Attorneys at Simmons Hanly Conroy represent clients from all over the United States in various types of cases. In late 2007, the firm made a decision to find a way to give something back to the local community where the main office is located in Madison County, Illinois. After speaking with several judges on the local bench, a program was started within the firm that would allow the attorneys to be appointed pro bono, or free of charge, as Guardians Ad Litem in cases where the assigned judge deemed it necessary.
Guardians Ad Litem (GALs) are appointed to represent the interest of people who are the subject of litigation but are not otherwise represented by an attorney or capable of representing themselves. In most cases, GALs are appointed to represent the best interest of children involved in custody or visitation cases, although there are also situations in which GALs are appointed to represent the best interest of disabled adults in cases concerning their medical treatment or financial affairs.
To launch this pro bono program, Simmons Hanly Conroy hosted a training that was co-sponsored by the Illinois State Bar Association; more than fifty local attorneys attended the training, including twenty-five Simmons Hanly Conroy attorneys. Since then, Simmons Hanly Conroy attorneys have been appointed in more than thirty cases.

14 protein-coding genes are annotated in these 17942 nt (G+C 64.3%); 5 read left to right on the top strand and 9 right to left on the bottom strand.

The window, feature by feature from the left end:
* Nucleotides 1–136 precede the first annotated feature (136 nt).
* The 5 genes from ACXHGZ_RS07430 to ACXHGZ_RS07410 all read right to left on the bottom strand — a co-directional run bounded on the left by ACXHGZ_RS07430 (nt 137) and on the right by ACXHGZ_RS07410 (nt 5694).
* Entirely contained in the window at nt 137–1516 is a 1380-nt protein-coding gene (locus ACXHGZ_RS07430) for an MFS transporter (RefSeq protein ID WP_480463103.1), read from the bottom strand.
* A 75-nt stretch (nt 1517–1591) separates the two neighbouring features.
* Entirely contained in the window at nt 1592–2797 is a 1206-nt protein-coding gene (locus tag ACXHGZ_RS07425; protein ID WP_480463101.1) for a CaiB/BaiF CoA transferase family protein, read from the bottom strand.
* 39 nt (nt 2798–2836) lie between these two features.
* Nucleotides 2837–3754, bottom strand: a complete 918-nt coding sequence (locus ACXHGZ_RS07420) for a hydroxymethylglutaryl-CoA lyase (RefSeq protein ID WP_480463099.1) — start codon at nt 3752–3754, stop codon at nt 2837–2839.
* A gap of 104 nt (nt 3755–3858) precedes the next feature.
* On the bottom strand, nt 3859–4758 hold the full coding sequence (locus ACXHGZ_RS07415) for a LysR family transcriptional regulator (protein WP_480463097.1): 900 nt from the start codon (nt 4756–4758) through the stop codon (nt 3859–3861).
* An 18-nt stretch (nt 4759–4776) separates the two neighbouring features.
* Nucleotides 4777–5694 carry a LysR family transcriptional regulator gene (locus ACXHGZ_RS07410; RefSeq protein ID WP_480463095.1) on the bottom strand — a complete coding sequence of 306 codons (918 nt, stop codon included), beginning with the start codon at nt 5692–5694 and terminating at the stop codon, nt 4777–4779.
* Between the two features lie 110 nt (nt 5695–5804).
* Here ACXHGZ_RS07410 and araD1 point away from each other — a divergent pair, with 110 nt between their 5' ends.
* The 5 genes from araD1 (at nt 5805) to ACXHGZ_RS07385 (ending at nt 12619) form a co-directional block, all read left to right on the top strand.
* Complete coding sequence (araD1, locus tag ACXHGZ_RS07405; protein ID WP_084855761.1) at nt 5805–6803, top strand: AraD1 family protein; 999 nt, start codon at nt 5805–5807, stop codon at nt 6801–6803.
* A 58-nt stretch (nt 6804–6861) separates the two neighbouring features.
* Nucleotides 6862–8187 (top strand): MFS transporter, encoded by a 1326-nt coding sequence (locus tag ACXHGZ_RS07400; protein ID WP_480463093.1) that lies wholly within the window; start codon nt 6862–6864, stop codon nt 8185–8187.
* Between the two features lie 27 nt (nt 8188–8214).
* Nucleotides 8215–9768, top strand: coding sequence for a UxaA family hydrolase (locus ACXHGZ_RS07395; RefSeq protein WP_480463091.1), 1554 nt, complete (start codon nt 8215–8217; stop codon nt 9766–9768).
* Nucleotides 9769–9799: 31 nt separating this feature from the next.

Many of these appointments are done pursuant to Supreme Court rule. For example, I was recently appointed GAL for an elderly woman who was the subject of a guardianship action. She suffered from Alzheimer’s and had been in a long-term care facility for many years. Her son had been handling her affairs throughout that time. Unfortunately, her son passed away unexpectedly. She had an adult daughter who was willing and able to step into the son’s shoes and act as guardian for the mother, but she had not been able to complete the necessary legal paperwork because she did not have the money to hire an attorney.
In addition to hiring an attorney, Supreme Court rule requires that a GAL be appointed in every case where someone is seeking guardianship of a disabled adult, so the family would have to pay GAL fees in a normal situation. This family was simply not in a financial position to do that. A family friend who is an attorney volunteered to prepare the necessary paperwork, and the Court appointed Simmons Hanly Conroy to act as GAL free of charge.
I met with the disabled adult, who is a lovely woman. She is very well-adjusted to her current care situation, but very obviously not in touch with reality. Her nursing staff told me that her daughter who had applied for guardianship visited her mother regularly. It was easy for me to make a recommendation to the Court that the daughter be appointed guardian.
With very little effort on my part, we were able to make this family’s life so much easier. Attorneys are in a unique situation to provide these kinds of services to people in the community—we should all try to do it more often.